The aim of this study was to explore the feasibility and effectiveness of mindful walking in nature as a possible means to maintain mindfulness skills after a mindfulness-based cognitive therapy (MBCT) or mindfulness-based stress reduction (MBSR) course. Mindful walking alongside the river Rhine took place for 1, 3, 6, or 10 days, with a control period of a similar number of days, 1 week before the mindful walking period. In 29 mindfulness participants, experience sampling method (ESM) was performed during the control and mindful walking period. Smartphones offered items on positive and negative affect and state mindfulness at random times during the day. Furthermore, self-report questionnaires were administered before and after the control and mindful walking period, assessing depression, anxiety, stress, brooding, and mindfulness skills. ESM data showed that walking resulted in a significant improvement of both mindfulness and positive affect, and that state mindfulness and positive affect prospectively enhanced each other in an upward spiral. The opposite pattern was observed with state mindfulness and negative affect, where increased state mindfulness predicted less negative affect. Exploratory questionnaire data indicated corresponding results, though non-significant due to the small sample size. This is the first time that ESM was used to assess interactions between state mindfulness and momentary affect during a mindfulness intervention of several consecutive days, showing an upward spiral effect. Mindful walking in nature may be an effective way to maintain mindfulness practice and further improve psychological functioning.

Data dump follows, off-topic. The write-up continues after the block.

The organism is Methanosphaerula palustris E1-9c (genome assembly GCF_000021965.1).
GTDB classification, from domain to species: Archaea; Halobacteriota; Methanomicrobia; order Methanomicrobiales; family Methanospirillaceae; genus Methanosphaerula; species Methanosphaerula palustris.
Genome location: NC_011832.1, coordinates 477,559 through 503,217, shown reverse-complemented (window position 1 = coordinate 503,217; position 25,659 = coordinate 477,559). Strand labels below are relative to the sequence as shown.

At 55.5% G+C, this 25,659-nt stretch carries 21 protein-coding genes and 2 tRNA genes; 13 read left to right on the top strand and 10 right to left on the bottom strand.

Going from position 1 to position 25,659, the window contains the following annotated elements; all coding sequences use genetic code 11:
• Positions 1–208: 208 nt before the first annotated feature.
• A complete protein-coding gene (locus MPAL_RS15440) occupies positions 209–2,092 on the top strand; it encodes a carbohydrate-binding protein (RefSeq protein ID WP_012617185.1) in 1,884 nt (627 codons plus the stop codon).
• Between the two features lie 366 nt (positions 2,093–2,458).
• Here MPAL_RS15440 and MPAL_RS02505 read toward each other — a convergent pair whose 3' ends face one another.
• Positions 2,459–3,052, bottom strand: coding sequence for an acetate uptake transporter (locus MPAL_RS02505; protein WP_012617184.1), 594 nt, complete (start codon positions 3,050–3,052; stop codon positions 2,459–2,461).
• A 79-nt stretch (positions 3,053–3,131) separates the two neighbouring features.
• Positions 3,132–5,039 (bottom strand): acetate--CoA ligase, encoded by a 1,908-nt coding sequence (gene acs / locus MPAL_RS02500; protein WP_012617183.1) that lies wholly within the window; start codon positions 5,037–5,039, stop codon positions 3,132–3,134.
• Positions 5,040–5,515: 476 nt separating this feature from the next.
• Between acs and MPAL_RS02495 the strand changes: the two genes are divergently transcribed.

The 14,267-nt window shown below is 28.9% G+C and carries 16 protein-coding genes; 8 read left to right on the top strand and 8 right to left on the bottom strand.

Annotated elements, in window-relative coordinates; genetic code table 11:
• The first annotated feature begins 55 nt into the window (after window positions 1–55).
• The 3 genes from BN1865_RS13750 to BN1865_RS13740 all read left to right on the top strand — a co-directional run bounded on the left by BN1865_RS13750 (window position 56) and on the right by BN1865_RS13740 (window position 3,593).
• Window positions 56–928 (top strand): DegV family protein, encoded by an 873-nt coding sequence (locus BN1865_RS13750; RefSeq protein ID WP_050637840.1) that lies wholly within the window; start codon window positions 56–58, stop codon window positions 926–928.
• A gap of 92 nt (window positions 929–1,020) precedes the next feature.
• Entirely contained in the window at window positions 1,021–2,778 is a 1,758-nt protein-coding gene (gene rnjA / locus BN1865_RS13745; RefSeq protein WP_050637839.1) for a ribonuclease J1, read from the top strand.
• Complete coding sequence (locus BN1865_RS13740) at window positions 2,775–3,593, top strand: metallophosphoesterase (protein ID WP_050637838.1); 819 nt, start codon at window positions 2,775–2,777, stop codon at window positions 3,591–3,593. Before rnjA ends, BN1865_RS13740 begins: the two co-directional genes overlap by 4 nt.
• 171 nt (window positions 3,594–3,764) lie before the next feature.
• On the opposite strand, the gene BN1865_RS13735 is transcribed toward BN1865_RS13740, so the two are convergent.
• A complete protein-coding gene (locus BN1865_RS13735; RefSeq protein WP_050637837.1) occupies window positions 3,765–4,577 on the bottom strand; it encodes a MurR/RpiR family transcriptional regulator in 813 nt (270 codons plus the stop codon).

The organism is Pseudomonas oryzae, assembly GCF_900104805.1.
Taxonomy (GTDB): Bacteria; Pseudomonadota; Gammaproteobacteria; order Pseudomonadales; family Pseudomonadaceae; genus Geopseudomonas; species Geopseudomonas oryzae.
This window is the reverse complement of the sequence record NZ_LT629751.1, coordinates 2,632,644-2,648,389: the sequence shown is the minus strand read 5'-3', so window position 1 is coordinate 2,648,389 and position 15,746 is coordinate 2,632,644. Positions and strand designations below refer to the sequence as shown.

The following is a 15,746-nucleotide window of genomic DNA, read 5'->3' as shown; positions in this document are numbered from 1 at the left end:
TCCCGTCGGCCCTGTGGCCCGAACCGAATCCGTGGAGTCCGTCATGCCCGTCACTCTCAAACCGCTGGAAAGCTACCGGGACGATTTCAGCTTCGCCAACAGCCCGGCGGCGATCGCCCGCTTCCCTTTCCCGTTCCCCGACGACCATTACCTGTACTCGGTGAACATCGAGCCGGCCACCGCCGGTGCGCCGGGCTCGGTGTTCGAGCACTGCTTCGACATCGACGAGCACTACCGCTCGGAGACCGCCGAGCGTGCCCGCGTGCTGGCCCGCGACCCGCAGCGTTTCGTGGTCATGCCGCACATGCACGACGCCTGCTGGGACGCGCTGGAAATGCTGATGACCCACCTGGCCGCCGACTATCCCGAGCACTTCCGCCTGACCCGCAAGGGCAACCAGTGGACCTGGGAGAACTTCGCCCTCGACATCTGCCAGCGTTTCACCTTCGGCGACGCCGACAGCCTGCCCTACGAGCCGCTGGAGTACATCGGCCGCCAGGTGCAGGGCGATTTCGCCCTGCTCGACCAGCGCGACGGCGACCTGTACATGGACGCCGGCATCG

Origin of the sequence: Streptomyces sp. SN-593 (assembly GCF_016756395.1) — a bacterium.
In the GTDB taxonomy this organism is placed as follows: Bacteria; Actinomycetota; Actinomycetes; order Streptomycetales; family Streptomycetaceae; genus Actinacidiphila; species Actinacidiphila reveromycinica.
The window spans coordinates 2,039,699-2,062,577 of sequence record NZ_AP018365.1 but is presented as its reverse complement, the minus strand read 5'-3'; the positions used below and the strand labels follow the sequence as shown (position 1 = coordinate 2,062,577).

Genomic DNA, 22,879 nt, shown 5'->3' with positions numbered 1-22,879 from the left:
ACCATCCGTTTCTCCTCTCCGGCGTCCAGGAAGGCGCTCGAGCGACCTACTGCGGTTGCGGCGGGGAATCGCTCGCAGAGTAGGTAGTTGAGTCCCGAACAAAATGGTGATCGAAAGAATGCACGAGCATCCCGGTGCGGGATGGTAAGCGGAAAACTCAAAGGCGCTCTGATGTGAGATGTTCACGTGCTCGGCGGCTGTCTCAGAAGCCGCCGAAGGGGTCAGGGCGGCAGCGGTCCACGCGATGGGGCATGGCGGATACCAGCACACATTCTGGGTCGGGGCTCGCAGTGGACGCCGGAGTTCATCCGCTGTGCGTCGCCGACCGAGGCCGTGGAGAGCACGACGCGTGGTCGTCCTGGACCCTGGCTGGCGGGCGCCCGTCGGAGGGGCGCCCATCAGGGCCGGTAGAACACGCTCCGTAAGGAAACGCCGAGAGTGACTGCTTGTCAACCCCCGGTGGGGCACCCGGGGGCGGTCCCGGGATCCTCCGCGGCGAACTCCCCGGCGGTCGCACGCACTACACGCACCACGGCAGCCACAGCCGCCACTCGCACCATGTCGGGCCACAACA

Gotink, R. A., Hermans, K. S. F. M., Geschwind, N., De Nooij, R., De Groot, W. T., & Speckens, A. E. M. (2016). Mindfulness and mood stimulate each other in an upward spiral: a mindful walking intervention using experience sampling. Mindfulness, 7(5), 1114–1122. https://doi.org/10.1007/s12671-016-0550-8